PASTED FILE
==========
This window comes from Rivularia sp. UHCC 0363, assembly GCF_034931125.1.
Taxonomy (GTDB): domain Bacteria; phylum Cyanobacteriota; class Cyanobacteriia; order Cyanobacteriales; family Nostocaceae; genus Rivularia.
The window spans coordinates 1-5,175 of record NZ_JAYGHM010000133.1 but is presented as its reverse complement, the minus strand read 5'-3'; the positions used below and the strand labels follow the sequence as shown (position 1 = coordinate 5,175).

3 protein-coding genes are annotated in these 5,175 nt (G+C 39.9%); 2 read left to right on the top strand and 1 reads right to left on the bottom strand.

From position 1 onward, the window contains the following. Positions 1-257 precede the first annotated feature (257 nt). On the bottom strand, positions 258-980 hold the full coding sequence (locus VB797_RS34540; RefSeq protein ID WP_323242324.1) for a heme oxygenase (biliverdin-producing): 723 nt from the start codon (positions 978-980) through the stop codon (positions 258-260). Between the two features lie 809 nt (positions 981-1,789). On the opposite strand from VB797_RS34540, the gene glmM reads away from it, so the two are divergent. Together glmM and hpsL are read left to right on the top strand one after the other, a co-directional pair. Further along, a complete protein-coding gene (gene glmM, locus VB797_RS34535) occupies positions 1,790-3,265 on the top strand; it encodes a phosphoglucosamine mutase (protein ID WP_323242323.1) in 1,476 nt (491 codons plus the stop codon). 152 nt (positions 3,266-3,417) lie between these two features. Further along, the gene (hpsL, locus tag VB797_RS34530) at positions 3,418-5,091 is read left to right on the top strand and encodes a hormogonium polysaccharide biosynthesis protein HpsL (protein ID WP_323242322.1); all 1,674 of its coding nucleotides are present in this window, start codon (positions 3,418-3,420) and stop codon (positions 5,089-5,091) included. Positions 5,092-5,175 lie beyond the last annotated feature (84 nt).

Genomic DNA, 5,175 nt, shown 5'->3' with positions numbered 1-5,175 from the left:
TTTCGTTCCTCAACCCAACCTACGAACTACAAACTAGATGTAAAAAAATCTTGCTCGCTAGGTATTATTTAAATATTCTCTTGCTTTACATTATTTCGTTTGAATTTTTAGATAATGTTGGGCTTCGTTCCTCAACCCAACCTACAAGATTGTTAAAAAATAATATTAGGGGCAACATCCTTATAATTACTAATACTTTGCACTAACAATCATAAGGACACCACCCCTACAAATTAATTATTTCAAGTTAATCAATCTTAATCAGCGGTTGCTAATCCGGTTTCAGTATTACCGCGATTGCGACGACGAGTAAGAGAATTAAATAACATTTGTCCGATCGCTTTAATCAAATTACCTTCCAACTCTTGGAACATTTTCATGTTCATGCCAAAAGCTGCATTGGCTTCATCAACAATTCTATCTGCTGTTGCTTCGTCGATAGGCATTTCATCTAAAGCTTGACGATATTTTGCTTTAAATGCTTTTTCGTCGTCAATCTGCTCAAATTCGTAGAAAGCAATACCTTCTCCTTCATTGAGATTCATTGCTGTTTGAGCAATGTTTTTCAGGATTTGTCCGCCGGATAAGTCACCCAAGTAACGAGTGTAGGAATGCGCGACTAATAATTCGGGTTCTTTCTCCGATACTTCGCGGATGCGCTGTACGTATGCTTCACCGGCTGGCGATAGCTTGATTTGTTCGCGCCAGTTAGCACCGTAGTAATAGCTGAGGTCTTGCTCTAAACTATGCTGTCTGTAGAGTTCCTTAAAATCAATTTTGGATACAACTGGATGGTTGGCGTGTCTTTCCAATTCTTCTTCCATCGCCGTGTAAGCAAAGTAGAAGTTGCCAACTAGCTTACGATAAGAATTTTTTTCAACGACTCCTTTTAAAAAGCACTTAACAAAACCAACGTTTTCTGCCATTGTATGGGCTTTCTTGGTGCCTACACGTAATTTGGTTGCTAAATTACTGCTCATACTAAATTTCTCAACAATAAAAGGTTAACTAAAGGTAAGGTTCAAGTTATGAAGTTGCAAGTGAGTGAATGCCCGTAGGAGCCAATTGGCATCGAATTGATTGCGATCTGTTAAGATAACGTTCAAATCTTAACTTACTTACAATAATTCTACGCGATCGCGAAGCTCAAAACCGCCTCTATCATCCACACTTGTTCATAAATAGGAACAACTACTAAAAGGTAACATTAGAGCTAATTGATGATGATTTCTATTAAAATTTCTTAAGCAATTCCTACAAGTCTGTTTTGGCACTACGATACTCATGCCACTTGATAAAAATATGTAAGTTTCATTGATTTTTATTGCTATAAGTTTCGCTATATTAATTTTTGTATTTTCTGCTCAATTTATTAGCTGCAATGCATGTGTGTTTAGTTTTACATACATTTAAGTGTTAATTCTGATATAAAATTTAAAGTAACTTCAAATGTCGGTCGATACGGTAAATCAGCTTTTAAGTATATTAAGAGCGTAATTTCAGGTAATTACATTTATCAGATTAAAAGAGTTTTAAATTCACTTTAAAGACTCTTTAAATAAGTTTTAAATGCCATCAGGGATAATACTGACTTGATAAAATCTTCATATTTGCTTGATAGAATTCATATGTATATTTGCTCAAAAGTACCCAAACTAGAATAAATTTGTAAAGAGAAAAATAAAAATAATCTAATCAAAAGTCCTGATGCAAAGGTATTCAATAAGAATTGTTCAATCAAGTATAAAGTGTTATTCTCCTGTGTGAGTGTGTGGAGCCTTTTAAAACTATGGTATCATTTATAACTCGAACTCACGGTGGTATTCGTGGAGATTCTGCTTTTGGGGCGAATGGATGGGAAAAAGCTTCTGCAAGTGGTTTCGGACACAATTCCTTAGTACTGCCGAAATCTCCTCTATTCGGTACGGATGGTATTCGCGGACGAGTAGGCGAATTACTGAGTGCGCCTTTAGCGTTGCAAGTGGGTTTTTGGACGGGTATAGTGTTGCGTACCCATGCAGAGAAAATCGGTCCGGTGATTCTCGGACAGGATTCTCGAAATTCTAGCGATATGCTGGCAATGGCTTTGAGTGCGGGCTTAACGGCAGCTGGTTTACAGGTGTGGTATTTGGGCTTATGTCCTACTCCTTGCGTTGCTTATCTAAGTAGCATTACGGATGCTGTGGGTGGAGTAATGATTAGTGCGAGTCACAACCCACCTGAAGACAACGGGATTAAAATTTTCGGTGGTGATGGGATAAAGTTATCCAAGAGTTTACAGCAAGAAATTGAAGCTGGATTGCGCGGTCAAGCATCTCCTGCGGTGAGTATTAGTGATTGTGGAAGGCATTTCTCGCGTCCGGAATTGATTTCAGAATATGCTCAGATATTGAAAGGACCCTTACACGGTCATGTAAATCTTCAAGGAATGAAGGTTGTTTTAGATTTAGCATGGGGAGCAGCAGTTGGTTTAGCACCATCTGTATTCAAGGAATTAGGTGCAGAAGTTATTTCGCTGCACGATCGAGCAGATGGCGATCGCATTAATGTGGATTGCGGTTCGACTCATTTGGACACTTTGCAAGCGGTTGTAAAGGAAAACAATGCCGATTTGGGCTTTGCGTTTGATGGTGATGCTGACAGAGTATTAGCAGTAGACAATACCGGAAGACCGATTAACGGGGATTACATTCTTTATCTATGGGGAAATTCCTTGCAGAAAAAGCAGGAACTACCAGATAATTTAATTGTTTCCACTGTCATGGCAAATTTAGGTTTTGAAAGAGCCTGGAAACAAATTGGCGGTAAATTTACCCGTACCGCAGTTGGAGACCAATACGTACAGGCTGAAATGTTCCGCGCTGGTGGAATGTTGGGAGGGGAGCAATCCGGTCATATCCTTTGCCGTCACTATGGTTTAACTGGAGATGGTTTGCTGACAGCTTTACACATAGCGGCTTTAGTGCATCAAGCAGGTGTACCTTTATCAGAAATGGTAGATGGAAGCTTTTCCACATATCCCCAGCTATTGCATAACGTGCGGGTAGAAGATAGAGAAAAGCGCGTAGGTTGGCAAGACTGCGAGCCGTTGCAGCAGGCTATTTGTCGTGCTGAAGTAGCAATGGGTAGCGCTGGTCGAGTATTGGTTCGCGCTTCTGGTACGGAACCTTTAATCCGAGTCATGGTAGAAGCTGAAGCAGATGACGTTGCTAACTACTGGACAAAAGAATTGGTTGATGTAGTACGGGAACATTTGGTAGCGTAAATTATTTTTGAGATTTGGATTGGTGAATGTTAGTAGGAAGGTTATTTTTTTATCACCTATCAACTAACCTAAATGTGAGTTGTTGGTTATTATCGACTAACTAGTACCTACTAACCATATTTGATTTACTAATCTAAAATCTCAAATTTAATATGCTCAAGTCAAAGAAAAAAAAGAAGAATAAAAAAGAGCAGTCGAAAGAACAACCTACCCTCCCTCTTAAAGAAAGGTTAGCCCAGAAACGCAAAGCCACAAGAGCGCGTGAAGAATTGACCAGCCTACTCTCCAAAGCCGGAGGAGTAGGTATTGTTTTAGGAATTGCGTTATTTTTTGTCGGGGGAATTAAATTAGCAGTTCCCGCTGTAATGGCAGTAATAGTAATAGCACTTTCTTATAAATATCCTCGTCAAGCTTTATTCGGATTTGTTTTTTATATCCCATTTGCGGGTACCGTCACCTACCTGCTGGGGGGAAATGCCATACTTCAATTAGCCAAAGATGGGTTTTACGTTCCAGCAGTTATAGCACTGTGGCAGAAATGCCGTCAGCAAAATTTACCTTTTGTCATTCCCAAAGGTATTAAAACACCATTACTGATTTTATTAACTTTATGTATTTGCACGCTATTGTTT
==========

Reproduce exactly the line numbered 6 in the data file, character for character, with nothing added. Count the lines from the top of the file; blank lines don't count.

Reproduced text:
Genomic DNA, 5,175 nt, shown 5'->3' with positions numbered 1-5,175 from the left: